The White Crown begins with a beautiful eclectic intro that comes in the tradition of early Genesis, especially the Foxtrot and Trespass eras. This track also ventures into the ‘Heavy Prog’territory with a much heavier and darker chord progression that is met with a deep Hammond style organ and heavy 1970’s style progressive rhythm sections. By this point on The Bride Said No the listener starts to see that this epic story explores the darker emotions and the instrumental and vocal certainly adds much towards those darker emotions. There is a part where the synth’s go out into a more psychedelic area. The irony is that in all the dark instrumental sections, Nad Sylvan’s voice always remains as a positive optimism about it. This part of the story lyrically is one of heartbreak and introspection.
What Have You Done starts out with a beautiful piano and keyboard in perfect melody within their respective isolation on the engineered intro. Soon another layer of isolation appears in form of Nad Sylvans eccentric angelic vocal. This song can constitute as a ballad easily. The slower and lighter aesthetic allows the album to breathe and the listener more time to soak in and digest the album. The listener is able to look backward on the story and anticipate that latter half of the album. There is some beautiful guitar work on this one from Steve Hackett and Guthrie Govan. The special effect of a choir on here adds another layer of beauty to the composition.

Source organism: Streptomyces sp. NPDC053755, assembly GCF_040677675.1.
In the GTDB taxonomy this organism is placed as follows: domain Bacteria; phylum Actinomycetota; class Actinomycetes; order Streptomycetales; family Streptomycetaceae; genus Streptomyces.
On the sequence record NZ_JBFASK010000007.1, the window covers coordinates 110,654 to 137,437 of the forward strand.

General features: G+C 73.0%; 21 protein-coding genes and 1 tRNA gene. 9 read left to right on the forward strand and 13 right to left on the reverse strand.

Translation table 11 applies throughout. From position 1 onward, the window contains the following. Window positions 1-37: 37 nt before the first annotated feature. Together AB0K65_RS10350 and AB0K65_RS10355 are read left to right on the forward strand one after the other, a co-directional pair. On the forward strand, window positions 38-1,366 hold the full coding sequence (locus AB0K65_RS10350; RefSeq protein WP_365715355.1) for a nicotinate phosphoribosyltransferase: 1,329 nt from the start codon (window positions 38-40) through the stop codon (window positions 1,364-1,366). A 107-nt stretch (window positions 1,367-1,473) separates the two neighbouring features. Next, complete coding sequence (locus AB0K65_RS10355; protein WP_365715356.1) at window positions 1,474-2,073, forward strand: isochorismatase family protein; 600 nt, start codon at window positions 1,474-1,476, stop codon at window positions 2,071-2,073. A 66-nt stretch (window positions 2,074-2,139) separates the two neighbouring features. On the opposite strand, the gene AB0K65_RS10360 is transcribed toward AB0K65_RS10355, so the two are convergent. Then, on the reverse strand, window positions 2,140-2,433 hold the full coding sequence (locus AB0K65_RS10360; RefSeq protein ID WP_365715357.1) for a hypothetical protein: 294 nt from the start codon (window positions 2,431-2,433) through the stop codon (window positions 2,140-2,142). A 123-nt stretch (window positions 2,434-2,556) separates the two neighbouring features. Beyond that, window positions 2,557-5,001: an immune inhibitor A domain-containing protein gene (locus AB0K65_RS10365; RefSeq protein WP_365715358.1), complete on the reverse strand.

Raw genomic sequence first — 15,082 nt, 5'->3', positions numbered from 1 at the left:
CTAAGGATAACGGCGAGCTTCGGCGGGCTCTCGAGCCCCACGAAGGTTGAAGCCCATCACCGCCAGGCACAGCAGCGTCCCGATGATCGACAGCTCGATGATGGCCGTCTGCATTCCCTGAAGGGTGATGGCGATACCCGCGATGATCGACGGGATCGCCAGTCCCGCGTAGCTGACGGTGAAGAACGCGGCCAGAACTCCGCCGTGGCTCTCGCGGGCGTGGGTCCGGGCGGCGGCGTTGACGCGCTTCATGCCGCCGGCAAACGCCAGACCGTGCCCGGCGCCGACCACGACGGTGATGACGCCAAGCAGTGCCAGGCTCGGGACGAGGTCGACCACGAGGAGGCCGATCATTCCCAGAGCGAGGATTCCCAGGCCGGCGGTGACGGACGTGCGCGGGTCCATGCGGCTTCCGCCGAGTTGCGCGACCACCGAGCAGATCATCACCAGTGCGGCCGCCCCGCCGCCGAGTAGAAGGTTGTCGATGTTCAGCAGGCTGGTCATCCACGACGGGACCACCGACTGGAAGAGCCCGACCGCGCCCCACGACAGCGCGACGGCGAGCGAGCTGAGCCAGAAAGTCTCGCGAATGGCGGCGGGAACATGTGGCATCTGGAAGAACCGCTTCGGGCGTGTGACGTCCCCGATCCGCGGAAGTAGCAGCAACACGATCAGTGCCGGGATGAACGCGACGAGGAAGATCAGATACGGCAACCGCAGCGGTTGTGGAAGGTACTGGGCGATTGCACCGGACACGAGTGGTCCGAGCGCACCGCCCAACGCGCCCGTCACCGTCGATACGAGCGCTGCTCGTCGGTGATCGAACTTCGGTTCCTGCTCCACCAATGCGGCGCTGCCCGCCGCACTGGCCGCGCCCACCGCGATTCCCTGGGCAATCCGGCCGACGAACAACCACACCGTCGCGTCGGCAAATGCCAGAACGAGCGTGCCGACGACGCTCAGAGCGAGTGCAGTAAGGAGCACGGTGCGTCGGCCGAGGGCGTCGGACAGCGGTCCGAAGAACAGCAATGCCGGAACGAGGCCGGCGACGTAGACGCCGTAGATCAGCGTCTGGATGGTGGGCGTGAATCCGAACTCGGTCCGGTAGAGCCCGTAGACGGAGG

Crime Of Passion opens up with a angelic atmosphere of a choir once again. Soon the track starts to rock on all cylinders with the deep rhythm sections and guitars. This track brings together elements of 1970’s original progressive rock with 1980’s neo progressive rock with very current and modern elements. With all those elements happening this song would hold up in any decade of progressive rock. This song lyrically has the male character in the story start to really question himself in relation to his potential bride. The instrumental half of this perfectly supports this introspective emotion.
A French Kiss In A Italian Cafe starts out with Tony Levin leading with a beautiful stand up bass with the drums. Soon the isolated vocal of Nad Sylvan shines through where the story can so eloquently be told. This track is very heavy in the rhythm section. It is this rhythm section that adds layers of beauty and layers of atmosphere to maintain the attention of the objective listener. The drum plays heavily off the snare on this one moving it forward with great continuity and grace. Sheona Urquhart lends a very beautiful Saxophone in the closing moments of the track.